In addition to our findings regarding inspection reporting, the results of this study support the importance of agencies having a mechanism to receive foodborne illness complaints. Our finding of a positive correlation between the number of complaints received per 1,000 licensed restaurants and the number of restaurant outbreaks reported to FDOSS means that the ability to receive and investigate foodborne illness complaints may be an important predictor of the ability of the agency to detect foodborne outbreaks. In particular, the positive associations between complaints and restaurant outbreaks of bacterial toxin–mediated and norovirus outbreaks reflects the reliance on complaint-based surveillance to detect these outbreaks with short incubation periods. It is primarily through complaint-based surveillance systems that these types of outbreaks, and others with short incubation periods, are detected by public health agencies, thereby underscoring the need for continued complaint-based surveillance systems (7). In contrast, Salmonella-associated outbreaks are detected primarily through pathogen-specific surveillance; this supports the finding of no effect between the occurrence of complaints and outbreaks of Salmonella, which has a longer incubation period than toxin-mediated pathogens (4, 17).

Complaint-based surveillance is one of the two main methods of foodborne outbreak detection in the United States (7). Although this study does not assume that having the ability to receive complaints is indicative of the existence of a complaint system, it is notable that 81% of local health departments have a complaint-based surveillance system (16) and approximately 75% of all foodborne outbreaks are detected through complaint systems (6). The usefulness of complaints to detect outbreaks has been demonstrated by multiple studies (12, 1618, 25). A survey of local health departments identified a positive correlation between outbreak and complaint rates per population served; agencies that received more complaints detected more outbreaks (16). An analysis of the Florida Department of Health's complaint and outbreak reporting system found that 56% of foodborne outbreaks were identified through complaints (18). Likewise, complaints led to detection of 80% of foodborne outbreaks in Rhode Island (25) and 79% of confirmed foodborne outbreaks in Minnesota (17). Not only can complaints be used to detect outbreaks, but they can also help identify specific indicators of risk. For example, a study of consumer complaints in Washington, DC, found that complaints were significantly correlated with cited inspection violations of improper holding temperatures and contaminated equipment (12). These studies highlight the usefulness of consumer complaints and underscore the need for complaint-based surveillance in foodborne outbreak detection for pathogens with short incubation periods.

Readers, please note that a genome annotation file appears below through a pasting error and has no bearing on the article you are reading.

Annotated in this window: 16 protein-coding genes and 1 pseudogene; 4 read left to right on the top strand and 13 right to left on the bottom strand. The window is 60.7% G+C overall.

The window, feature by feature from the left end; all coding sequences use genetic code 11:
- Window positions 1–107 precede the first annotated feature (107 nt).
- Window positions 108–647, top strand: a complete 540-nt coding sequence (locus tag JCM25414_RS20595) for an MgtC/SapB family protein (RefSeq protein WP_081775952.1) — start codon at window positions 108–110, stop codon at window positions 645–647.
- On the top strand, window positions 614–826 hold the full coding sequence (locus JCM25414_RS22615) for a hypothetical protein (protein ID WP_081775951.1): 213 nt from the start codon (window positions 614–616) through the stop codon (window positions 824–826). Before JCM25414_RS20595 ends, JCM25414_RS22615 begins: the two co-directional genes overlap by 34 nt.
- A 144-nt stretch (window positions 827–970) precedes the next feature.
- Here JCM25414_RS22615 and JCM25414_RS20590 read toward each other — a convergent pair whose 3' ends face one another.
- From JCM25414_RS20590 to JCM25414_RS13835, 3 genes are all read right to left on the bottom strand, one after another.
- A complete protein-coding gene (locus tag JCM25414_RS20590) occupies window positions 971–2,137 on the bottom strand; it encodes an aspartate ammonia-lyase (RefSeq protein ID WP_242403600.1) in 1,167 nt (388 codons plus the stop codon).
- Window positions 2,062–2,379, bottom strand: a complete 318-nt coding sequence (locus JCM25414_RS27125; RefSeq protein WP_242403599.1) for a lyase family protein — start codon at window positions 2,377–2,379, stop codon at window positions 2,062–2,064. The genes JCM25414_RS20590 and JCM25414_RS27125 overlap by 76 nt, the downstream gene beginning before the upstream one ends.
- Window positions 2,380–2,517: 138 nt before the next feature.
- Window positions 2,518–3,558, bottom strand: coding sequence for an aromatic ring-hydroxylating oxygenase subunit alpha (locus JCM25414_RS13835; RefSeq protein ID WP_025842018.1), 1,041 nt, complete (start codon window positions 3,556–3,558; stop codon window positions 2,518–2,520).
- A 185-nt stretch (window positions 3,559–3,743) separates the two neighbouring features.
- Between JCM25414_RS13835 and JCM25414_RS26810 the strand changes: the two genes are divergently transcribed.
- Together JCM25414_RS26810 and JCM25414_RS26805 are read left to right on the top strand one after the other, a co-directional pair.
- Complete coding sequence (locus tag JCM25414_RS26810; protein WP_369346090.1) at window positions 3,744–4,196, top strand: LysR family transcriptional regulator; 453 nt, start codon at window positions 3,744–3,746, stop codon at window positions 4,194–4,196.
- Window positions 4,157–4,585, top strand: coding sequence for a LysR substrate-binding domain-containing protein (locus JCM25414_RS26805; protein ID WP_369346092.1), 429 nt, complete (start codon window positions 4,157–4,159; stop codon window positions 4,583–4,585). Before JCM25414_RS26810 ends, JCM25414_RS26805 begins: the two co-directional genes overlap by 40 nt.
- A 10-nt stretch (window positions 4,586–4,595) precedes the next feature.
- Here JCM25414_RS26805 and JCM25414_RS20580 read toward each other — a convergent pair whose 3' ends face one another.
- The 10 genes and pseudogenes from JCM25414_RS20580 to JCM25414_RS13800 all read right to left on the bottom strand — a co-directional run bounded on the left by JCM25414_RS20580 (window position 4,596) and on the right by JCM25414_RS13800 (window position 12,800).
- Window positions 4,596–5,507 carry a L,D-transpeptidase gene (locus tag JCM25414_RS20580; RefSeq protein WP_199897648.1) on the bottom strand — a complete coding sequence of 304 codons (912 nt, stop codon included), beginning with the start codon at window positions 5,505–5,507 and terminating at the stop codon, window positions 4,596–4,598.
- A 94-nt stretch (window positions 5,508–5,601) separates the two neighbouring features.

Strengths and limitations

Strengths of this study include the use of national data (FDOSS) through a well-established outbreak surveillance system to validate outbreak counts reported via survey. The surveyed agencies accounted for nearly one-quarter of restaurant setting outbreaks reported to FDOSS. This study did not adjust for potential confounders such as jurisdiction size, geographic region, state-level food program inspection and reporting requirements, funding, and staffing of the inspection agency. These factors may have affected an agency's ability to investigate consumer complaints, detect outbreaks, and subsequently report them to FDOSS. However, there did not appear to be an association between jurisdiction size and reported outbreak rate (R2 < 0.01). In most states there was considerable variation among agencies with respect to restaurant grading and disclosure practices. As noted above, the higher proportion of outbreaks attributable to norovirus and lower proportion of outbreaks with unknown etiology among the surveyed agencies may reflect that they had a better capacity to investigate foodborne illness outbreaks than did agencies that did not respond to the survey.